Hops: Some History

I ran across this article earlier and it made me realize that I haven’t really spent any time looking into the history of hops in Michigan.  The main thing being that with our growing hop industry why did we stop growing hops in the past.  My first thought was maybe the rise of prohibition hurt the industry too much.  Considering hops sole purpose is for brewing it makes a little sense.  But that would be too easy an answer.

I did a little digging and first ran across this article.  This article is about the Michigan Hop Alliance featuring Brian Tennis.  In the second paragraph there is mention of Michigan hops in the mid 1800s dying out due to infestation by the hop louse.  Hops at the time were being cultivated along with cherry trees in Northern Michigan.  When the hops were decimated the cherry crops picked up the slack.  Even now cherries are a huge crop in Northern Michigan.  But again this doesn’t give us more than a glimpse into the hop’s past of Michigan.

This took me to Michigan Crop Research Guide produced by the Michigan State University Library (mentioned in the Alliance article).  There wasn’t a huge amount of information there pertaining to pre-prohibition hops.  The focus is turning more toward current production.  But I did find an interesting piece in the fifth annual report to the board of agriculture (1866).

Geo. P. Oatley is listed on the MSU site as the link for the report.  In this year’s report (1866)  the louse is mentioned as vermin but it is said that they are not a main problem in the hop production for the year.  Instead at the time there was a heavy drought, with only a few days of rain during the month of July.  It is in the 1867 report that not only drought but the louse had also hurt production in Michigan.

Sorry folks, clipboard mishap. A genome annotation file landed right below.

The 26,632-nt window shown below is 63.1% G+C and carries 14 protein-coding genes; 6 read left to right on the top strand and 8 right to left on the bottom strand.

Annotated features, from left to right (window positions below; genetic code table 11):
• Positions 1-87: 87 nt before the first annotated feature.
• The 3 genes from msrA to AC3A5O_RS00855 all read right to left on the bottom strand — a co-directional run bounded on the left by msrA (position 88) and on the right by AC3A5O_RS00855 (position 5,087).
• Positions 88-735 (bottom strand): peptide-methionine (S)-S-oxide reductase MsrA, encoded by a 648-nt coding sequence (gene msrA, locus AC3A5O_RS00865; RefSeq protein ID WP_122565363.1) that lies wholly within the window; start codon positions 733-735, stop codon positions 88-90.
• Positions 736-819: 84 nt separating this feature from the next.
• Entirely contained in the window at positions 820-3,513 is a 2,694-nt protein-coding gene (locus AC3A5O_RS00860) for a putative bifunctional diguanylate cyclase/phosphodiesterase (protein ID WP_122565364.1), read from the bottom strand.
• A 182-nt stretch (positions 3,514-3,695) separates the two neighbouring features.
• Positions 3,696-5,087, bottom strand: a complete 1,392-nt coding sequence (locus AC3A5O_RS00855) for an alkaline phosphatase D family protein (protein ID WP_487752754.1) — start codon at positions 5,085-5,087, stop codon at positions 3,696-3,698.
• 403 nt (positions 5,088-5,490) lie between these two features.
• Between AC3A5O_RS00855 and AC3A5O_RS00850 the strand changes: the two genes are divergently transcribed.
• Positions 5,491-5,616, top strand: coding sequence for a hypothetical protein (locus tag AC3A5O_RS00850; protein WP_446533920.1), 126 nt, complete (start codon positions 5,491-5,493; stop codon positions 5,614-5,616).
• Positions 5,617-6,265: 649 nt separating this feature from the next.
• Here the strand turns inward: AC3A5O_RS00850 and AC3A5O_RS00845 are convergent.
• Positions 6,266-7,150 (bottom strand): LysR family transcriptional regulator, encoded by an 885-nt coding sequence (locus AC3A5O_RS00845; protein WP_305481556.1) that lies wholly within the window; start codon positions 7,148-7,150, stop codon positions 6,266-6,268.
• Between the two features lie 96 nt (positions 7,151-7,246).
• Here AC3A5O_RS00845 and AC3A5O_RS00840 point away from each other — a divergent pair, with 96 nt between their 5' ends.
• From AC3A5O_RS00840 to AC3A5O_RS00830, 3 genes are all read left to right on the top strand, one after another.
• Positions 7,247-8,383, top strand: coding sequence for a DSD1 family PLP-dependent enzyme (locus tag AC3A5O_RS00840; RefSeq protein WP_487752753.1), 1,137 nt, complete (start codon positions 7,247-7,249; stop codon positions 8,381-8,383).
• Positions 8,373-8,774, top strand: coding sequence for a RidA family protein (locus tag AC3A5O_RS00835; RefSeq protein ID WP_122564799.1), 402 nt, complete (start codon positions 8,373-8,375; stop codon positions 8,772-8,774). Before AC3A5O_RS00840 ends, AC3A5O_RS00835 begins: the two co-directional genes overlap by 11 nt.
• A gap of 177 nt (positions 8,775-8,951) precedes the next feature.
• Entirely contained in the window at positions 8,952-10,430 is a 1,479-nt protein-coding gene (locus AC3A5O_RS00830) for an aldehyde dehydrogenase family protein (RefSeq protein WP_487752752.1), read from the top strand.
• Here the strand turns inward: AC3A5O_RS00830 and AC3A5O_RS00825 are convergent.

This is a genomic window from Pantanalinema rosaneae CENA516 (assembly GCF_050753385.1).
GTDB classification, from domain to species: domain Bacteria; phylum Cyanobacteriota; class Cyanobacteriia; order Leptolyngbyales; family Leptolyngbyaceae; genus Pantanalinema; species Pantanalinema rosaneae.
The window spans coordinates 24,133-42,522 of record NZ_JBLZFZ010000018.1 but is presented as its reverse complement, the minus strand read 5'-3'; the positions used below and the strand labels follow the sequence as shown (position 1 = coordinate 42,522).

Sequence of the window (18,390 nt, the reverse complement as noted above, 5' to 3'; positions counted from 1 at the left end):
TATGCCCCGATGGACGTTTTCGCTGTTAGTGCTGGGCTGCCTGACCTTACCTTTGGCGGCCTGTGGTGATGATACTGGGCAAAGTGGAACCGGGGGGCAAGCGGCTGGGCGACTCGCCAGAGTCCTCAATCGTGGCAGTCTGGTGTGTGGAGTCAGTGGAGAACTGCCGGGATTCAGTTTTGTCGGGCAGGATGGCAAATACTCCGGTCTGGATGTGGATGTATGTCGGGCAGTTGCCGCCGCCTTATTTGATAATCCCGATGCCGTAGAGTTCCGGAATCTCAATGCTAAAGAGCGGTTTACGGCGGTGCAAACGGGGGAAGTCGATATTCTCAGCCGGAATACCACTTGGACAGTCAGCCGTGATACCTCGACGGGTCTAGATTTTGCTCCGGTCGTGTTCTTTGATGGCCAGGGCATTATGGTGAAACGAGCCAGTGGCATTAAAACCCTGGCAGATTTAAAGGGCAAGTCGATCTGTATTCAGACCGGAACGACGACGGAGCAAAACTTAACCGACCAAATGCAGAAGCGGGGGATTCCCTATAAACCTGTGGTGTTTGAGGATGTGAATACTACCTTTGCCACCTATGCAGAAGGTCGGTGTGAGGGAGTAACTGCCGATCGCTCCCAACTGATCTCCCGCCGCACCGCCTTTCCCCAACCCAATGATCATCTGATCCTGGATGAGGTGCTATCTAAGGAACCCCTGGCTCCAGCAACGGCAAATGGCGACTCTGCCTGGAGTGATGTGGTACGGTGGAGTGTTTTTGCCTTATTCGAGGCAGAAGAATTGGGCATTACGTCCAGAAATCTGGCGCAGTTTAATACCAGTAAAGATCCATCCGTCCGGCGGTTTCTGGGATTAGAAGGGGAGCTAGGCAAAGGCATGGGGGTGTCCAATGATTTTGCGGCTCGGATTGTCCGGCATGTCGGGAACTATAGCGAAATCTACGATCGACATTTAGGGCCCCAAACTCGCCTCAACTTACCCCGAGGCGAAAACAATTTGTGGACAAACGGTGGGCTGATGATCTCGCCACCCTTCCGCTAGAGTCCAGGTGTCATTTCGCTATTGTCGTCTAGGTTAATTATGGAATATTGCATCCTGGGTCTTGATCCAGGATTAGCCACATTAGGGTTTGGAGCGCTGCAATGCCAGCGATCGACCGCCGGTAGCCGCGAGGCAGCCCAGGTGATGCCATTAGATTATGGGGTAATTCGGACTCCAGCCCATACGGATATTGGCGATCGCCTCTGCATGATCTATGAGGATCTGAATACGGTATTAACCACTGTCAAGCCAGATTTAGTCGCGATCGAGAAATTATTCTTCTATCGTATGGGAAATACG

As we look at the growth of brewing in Michigan and with it the rebirth of hops farming, we seem to be hitting an odd turn.  Last year was a horrible year for some of the important crops of Michigan, particularly apples and cherries.  It was also a year where drought seemed to affect quite a bit.  We seem to be building our industry during a time similar to what decimated the industry so many years ago.

The good news is, with progress we find ways to defend against old problems.  There are new methods of pest control and irrigation has done wonders to ensure that many crops will still get the nourishment they need.  With knowledge and perseverence we may just be able to look forward to many years our local farms supporting our local brewers.

Time for a pint…

5 thoughts on “Hops: Some History

  1. Nice post, and I learned something from it. It is odd that hops farming is picking up during tough climate. I'm sure with the little bit of snow received in the Midwest this winter, it will add to the drought. Hopefully, current means and technology will help these crops, fruits and brews. It's important to have local farmers supporting their local brewers and others. Bottoms up!

  2. I really liked this post. I hadn't even realized that Michigan had a hop industry. You're right though. The Midwest is booming with craft breweries so it only makes sense that the localvore movement should begin to trickle in to brewing.

  3. Biggest challenge will always be nature. Hopefully we don't have a March and April this year like we did last year. The warm weather then quick switch back to freezing really hurt the apple and cherry crop last year.

  4. Isn't it funny how what we think is true turns out to be much different when we take a little time to do some research. The wine industry had also faced a similar challenge, wiping out whole vineyards due to a blight. Time, effort and reasearch can give hops a new life in Michigan just as it did in Napa & Sonoma in Ca. 🙂

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